They’ll also come with a short paper survey (in English and Spanish) about the backpacks. Please encourage patrons to fill out the survey as the feedback will help the Library of Virginia in creating more great programs like this. The completed surveys can be returned to the Main Branch and we will send them to the Library of Virginia. Be sure to place a blank survey form in the pack to be completed by the next patron.
The backpacks are checked out just like any other library item, and can be renewed if there are no holds on the backpack.
The first few days of an unexpected “vacation” from school can be lots of fun for everyone, but quickly families find themselves searching for ways to keep everyone busy in productive ways. It is good to remember that there are many different types of activities. Variety is not only the spice of life but also very important in meeting all the developmental needs of children. Below is a list of some great websites that provide kids with some educational fun. Make good use of them, but remember to include other fun activities in the day. Embrace the arts with crafts, scrapbooking, rock painting, decorating glass windows with dry erase markers, or creating crazy creatures from recycled items from around the house. Get some exercise by taking a nature walk, dancing to music on the radio, having a treasure hunt, visiting the park, or riding a bike. Create family time by playing board games, watching a favorite family movie, or cooking together. Try to maintain routines and make sure everyone is getting enough quality sleep. And please don’t forget to continue reading good books together!
We’ll be posting resources on our Youth Services Facebook page, so check us out there too!
Cool Websites for Kids
Best Websites for Kids – Common Sense Media
Storyline Online – Featuring celebrated actors reading children’s books
Children’s Storybooks Online – Illustrated children’s stories for kids of all ages
Reading is Fundamental
Starfall – lots of fun educational online activities for kids in PreK through Grade 3.
National Geographic Kids
Scholastic Kids Site
SEARCHING FOR LIBRARY BOOKS WILL SOON BE EASIER!
Readers will soon have an improved search tool for finding books to read at the Eastern Shore Public Libraries (ESPL). The Shore’s library system is migrating its online catalog to another automation software system that is more user-friendly and with more features. It will also be more efficient for library staff to catalog new books and make them available for reading sooner.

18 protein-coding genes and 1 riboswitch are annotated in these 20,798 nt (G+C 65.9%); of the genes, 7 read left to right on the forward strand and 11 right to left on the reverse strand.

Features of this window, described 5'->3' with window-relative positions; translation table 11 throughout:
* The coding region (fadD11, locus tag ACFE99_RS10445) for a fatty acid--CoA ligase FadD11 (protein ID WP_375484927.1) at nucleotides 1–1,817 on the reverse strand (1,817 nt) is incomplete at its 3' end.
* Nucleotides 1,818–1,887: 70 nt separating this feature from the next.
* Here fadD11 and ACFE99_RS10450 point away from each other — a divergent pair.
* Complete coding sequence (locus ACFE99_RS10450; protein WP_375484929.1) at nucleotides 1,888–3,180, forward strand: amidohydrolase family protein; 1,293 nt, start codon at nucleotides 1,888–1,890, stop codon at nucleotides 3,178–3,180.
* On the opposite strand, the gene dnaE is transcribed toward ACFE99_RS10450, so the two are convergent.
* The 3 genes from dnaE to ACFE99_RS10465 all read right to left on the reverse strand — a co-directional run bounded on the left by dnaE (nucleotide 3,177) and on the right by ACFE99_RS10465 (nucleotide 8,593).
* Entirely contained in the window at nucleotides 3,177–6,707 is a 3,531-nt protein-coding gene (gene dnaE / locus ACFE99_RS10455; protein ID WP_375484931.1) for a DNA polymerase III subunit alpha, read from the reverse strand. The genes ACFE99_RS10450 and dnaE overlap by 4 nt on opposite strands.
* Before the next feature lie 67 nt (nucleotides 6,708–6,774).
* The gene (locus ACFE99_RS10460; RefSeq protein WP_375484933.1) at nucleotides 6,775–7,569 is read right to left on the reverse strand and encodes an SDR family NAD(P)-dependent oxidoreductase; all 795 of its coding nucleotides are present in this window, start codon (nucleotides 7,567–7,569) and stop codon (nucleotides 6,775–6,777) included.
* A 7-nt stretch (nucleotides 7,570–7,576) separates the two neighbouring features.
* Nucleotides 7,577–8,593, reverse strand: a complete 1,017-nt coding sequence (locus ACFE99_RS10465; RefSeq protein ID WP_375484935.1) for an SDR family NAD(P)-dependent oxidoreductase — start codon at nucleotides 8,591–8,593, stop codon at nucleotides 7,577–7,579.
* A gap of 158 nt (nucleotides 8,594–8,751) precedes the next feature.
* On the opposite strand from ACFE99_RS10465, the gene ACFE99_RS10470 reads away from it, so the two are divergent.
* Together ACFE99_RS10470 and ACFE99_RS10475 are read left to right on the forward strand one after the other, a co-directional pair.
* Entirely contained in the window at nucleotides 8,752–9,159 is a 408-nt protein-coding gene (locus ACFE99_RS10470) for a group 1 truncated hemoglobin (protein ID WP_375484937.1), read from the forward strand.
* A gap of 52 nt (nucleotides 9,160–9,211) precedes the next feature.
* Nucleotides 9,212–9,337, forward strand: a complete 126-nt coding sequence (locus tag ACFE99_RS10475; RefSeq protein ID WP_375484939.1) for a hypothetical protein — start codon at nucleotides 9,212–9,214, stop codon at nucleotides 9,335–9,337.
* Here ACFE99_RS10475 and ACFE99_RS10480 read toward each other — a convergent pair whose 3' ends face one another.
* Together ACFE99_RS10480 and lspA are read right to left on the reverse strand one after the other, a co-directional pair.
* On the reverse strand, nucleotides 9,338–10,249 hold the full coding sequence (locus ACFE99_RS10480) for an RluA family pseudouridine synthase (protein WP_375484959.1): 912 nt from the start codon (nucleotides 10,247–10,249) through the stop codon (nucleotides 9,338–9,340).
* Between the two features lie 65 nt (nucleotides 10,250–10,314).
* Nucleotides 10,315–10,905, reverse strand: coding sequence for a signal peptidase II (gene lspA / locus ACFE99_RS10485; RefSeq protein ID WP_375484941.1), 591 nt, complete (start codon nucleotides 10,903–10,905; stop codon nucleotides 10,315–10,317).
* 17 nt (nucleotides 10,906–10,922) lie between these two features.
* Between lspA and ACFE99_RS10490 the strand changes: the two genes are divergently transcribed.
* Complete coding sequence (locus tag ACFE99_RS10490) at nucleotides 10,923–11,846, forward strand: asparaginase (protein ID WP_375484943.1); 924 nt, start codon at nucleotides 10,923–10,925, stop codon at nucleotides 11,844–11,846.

Some of the features include:
- A searchable mobile app
- Search word suggestions as you type
- Library catalog searchable by series
- Suggested “Read-alikes,” to find books similar to ones you like
- The ability to search for eBooks within this main catalog
- A “Community Tab” for a directory of local community groups
- The ability for teachers to create required reading lists
- The ability to suggest titles to library staff for purchase
- Personalized watch lists for additions of favorite authors, topics, series, and material types to the ESPL catalog
- Bookbags, savable shopping carts for books and materials found while browsing the catalog
“Eastern Shore Public Library wants the Shore to have a Culture of Reading,” states Cara Burton, Library System Director. “This new catalog system will be a great tool to help us meet that goal. It will make reading more accessible and finding books more fun. The awkward system we use now had changed its pricing, making this now within our budget. With its increased efficiencies in cataloging and report generation, it will likely actually save us money in the long run.”
“Eastern Shore Public Library is on a fast track to modernizing as it moves into the new Regional Library now under construction in Parksley,” Burton continued. “We have been working hard behind the scenes over the past four years to improve our workflow, procedures, technology, and interfaces. We expect the library to be even busier in our bright, new facility and this tool will help us be ready.”
All four Eastern Shore Public Libraries will be closed for two days for staff training and the migration: Wednesday, February 19 and Thursday, February 20, 2020. Public orientation sessions will take place soon after and will be announced through the library’s e-newsletter, flyers, social media, and local media outlets.